Microsoft lock-in stalls Bristol council's open source strategy

Bristol City Council has been forced to ditch a major tranche of its open systems strategy because it is locked in to using Microsoft software and standards.

Bristol City Council has been forced to ditch a major tranche of its open systems strategy because it is locked in to using Microsoft software and standards.

Open source software and open standards were central to the council's regeneration plans, promoting local enterprise and helping cut £50m from its annual budget by 2013. But the council's full open source strategy may not now be implemented until its three-year cost-cutting phase is over. It will instead spend at least £7.3m on an IT strategy that involves putting Microsoft Windows 7 and Office 2010 software on 7,000 desktop computers.

Both the central government and Bristol's own IT strategies require the use of open standards and the adoption of open software. But the strategy Bristol's ICT director will put before the council Cabinet for approval on 30 September claims that so many other organisations insist on using proprietary Microsoft standards that its own attempts at using open standards have become untenable.

Gavin Beckett, Bristol's chief enterprise architect, told Computer Weekly, "We are trying to drive forward this openness agenda, but it's dependent on the rest of the public sector catching up and because they've not caught up we have had to make a pragmatic decision to use Microsoft."

He supported the call from Liam Maxwell, Conservative technology policy strategist and Royal Borough of Windsor and Maidenhead councillor, for central government to push open policies from the centre.

Bristol blazed a trail for the coalition government's IT strategy by replacing Microsoft Office five years ago with office software that used open standards on 5,500 machines. But its staff found their work became prohibitively unproductive, said the Council Cabinet document, because so much of the UK's public sector carried on using Microsoft standards. Sixty per cent of its employees installed Microsoft Office software piecemeal to get round the problem.

Bristol had also been forced to upgrade to the latest version of Microsoft's Windows operating system. Its 5,500 desktops had been running Windows XP. Microsoft is phasing out support for XP, and will cease in 2014.

Bristol ICT director Paul Arrigani said in the IT proposal that Bristol was being forced to upgrade to the latest version of Microsoft software because, since its old software was no longer supported, access to other key computer systems such as the Government Secure Intranet could be invalidated.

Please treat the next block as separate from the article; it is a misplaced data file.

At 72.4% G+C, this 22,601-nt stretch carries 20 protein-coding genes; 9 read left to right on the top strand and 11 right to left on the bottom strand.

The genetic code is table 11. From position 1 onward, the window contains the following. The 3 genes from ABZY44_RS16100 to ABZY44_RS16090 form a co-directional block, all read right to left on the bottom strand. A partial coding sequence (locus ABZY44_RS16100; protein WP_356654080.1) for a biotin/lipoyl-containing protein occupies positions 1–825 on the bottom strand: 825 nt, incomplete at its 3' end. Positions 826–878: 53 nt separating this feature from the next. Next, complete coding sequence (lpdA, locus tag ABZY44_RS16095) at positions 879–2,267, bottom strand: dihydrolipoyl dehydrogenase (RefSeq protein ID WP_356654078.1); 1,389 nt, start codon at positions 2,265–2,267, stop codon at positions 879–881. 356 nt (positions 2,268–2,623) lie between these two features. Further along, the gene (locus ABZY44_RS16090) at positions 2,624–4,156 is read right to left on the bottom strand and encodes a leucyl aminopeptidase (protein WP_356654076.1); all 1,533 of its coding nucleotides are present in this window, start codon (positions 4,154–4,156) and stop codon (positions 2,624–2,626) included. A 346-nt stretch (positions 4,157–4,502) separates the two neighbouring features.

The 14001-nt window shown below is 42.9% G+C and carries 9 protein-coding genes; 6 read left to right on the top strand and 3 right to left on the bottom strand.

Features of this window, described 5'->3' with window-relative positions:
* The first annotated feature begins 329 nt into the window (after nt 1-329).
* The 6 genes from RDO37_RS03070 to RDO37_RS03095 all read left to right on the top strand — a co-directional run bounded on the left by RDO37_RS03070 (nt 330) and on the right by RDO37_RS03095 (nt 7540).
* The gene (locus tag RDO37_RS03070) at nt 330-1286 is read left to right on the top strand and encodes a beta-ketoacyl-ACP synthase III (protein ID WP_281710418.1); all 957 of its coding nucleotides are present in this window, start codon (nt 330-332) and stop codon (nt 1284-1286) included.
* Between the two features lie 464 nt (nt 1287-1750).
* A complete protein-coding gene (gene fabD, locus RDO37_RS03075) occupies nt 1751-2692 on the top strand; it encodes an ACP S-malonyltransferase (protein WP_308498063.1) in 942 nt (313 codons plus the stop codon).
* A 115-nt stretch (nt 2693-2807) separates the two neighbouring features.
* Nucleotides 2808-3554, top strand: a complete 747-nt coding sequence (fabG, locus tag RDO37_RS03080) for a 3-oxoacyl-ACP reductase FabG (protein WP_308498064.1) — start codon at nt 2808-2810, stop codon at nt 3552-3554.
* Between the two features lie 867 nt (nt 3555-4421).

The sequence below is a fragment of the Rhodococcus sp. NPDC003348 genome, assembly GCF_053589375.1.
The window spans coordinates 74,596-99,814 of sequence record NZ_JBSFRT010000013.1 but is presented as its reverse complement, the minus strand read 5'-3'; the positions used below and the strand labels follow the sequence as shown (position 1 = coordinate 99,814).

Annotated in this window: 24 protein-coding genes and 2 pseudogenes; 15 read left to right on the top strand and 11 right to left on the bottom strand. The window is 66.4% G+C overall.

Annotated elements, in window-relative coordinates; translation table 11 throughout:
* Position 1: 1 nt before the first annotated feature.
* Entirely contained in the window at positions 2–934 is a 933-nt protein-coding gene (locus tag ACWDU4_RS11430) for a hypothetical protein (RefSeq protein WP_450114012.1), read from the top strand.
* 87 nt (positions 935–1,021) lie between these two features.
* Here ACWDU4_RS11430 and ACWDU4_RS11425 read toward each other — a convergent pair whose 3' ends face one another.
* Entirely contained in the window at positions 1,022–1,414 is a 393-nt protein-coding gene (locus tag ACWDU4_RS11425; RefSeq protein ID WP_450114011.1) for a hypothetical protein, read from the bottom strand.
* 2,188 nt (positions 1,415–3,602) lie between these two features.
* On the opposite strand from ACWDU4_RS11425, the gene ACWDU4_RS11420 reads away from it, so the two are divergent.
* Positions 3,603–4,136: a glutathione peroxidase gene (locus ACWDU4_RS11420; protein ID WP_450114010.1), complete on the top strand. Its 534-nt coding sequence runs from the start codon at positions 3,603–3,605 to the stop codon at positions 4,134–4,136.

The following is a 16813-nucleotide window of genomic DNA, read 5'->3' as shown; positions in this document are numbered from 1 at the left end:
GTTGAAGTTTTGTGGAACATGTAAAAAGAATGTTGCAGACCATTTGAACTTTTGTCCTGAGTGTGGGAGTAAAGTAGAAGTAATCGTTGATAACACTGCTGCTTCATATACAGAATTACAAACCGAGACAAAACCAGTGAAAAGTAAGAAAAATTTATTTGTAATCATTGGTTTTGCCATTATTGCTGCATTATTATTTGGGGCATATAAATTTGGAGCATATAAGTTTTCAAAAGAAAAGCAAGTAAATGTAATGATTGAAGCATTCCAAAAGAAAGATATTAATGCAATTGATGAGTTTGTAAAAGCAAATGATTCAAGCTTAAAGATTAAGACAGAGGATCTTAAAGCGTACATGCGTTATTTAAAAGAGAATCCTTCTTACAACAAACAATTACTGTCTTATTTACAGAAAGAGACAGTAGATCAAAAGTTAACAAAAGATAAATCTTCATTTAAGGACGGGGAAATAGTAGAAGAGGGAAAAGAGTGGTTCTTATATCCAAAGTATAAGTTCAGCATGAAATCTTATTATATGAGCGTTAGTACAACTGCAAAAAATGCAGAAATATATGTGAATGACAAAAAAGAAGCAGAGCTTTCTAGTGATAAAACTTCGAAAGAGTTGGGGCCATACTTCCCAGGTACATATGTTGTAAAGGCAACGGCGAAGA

"The planned approach does not change the council's commitment to open standards and open source, but reflects the reality of the environment in which we have to operate," said Arrigani in the report.

The council might find a way out when its new Microsoft licences run out in three years, he said, "should the move to a fully open source environment be feasible at this point".

Beckett also said in the report that Bristol's Microsoft strategy was not a "retreat" from open source. The council would still install the open source Open Office alongside every machine with Microsoft Office. It would encourage users not to form habits that would lock them into using Microsoft in the future.

If approved next week, the strategy would commit the council to upholding open systems and standards as best it could. The council still hopes to shift its entire supporting IT infrastructure to open source and is rolling out an open data and open standards policy. It will assess the feasibility of the plan in each area of its IT infrastructure in coming months.

Councillor Mark Wright, Bristol's lead on ICT, efficiency and value for money, said, "A legacy of proprietary, closed, data formats, and non-standard methods of exchanging information between applications have created barriers to the use of low-cost open source software, limiting our flexibility and ability to innovate."

The openness strategy must still be pursued, he said, to help the council meet its target of cutting 25% of costs. It was also a component of Bristol's Digital City regeneration plan by opening its IT spend to small, local firms.

"Open source software, being generally free, is a great leveller and thus a major enabler of digital inclusion," said Wright. "It is the role of the council to take the lead in these matters."

Mark Taylor, chief executive of Sirius Corporation, which has advised Bristol on its open strategy, said Bristol's plan to implement an open source IT infrastructure beneath its Microsoft desktops was the most significant commitment any council or public organisation had made to open source.

"There's a fairly strong open source community in the Bristol area. There's a growing number of open source companies as well. The council's money is local money from local taxpayers; isn't it better to feed that into growing local businesses rather than faceless multinational companies?" asked Taylor.

Read more on IT strategy